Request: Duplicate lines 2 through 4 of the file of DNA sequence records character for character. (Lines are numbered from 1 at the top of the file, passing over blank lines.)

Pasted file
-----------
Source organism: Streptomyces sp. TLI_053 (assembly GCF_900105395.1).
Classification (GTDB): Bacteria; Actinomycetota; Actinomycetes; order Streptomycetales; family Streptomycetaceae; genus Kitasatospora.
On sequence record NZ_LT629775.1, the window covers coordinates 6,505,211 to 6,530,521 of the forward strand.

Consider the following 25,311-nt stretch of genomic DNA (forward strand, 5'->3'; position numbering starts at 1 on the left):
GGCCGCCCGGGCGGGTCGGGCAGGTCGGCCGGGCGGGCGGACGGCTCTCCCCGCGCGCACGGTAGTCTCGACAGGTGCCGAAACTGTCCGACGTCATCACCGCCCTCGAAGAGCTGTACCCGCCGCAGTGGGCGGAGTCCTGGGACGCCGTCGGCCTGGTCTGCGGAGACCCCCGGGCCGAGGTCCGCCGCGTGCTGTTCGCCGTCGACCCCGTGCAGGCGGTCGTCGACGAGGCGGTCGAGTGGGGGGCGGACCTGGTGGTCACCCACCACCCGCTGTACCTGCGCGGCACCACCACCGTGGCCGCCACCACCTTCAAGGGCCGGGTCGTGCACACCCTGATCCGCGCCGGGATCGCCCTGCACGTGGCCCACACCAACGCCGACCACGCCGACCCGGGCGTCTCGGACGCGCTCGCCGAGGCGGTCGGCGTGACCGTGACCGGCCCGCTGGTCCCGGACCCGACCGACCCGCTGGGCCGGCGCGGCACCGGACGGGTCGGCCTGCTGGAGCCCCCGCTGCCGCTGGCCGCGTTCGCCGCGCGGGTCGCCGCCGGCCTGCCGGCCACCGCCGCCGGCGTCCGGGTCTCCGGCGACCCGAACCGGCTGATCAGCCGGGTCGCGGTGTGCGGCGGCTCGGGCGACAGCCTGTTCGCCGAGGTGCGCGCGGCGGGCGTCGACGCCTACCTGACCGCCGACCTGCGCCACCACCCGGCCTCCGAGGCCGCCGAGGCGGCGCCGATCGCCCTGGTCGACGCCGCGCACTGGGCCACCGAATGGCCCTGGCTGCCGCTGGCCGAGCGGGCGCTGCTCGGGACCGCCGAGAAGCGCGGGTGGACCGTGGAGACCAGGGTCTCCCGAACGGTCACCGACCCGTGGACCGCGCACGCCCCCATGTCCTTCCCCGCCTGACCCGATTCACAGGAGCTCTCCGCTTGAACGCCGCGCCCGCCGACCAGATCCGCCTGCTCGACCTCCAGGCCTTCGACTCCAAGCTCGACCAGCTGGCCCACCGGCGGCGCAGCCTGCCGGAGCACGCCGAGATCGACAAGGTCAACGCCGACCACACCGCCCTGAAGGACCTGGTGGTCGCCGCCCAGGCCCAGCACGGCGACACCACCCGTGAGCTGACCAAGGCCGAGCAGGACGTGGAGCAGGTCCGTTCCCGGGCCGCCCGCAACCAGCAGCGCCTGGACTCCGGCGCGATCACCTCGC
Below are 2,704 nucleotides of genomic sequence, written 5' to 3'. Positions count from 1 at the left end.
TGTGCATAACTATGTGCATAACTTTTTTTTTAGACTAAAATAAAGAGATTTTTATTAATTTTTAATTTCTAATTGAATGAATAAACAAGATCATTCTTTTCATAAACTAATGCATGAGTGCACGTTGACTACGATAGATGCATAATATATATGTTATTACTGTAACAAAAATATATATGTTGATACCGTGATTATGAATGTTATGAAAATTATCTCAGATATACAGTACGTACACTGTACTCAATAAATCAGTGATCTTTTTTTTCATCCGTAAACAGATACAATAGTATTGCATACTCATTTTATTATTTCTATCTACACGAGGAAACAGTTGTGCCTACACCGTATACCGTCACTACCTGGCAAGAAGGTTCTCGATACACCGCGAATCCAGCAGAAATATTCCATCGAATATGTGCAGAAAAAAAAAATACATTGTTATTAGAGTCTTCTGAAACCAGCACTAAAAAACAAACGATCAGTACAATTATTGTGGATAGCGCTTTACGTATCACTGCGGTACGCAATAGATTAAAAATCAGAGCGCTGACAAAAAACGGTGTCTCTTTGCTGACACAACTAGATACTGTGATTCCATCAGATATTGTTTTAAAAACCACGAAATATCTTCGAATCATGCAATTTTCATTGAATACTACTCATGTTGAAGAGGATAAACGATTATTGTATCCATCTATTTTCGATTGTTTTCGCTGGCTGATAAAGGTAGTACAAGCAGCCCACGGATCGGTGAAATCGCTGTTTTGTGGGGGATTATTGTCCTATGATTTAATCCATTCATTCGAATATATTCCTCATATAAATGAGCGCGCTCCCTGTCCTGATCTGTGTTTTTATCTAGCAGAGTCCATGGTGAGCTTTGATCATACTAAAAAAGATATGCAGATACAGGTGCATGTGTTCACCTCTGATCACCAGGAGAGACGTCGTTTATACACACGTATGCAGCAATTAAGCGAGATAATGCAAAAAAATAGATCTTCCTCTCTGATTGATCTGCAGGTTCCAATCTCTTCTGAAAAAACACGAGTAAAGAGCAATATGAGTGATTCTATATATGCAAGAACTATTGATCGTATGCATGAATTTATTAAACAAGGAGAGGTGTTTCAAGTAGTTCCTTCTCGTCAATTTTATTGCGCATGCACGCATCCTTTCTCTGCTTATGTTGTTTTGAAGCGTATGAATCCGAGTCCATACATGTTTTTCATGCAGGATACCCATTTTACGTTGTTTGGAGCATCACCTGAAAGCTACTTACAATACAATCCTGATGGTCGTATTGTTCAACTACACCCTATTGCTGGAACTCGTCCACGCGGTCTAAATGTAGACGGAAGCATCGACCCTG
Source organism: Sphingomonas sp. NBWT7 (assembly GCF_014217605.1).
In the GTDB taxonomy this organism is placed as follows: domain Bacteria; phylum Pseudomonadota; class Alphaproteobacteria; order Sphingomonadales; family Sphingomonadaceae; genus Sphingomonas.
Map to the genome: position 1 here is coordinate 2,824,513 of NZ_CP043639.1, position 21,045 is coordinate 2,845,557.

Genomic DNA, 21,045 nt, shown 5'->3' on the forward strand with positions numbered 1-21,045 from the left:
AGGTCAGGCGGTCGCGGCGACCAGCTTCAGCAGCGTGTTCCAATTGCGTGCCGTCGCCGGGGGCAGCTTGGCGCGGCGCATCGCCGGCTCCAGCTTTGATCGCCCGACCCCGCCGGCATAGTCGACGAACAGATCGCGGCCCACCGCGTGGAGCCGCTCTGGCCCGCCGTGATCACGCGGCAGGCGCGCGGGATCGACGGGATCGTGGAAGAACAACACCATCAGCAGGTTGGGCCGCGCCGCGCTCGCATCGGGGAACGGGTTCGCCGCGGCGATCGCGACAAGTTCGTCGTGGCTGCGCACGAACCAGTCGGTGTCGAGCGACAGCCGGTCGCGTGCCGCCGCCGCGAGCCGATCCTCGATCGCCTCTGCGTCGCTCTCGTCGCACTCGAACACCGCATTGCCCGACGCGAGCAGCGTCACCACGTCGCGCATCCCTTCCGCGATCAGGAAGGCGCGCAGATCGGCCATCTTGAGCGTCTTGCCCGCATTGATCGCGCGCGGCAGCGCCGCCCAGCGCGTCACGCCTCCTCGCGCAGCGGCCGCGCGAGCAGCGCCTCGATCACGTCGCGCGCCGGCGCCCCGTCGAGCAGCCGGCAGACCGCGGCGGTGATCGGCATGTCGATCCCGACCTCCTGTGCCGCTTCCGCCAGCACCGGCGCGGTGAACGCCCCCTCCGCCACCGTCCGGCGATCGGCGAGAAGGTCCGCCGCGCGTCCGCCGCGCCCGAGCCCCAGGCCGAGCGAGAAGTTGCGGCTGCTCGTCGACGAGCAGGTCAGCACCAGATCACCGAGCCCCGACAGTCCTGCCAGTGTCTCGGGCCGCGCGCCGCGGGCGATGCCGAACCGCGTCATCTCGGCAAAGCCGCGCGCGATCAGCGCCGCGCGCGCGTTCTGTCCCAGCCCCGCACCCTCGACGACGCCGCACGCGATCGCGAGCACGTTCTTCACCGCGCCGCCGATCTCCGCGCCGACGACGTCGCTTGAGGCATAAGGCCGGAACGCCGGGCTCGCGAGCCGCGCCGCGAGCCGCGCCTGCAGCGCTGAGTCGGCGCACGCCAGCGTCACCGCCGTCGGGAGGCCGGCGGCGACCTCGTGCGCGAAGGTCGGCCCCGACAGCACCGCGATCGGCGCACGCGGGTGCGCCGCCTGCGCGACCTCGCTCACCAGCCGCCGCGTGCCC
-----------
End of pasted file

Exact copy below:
Classification (GTDB): Bacteria; Actinomycetota; Actinomycetes; order Streptomycetales; family Streptomycetaceae; genus Kitasatospora.
On sequence record NZ_LT629775.1, the window covers coordinates 6,505,211 to 6,530,521 of the forward strand.

Consider the following 25,311-nt stretch of genomic DNA (forward strand, 5'->3'; position numbering starts at 1 on the left):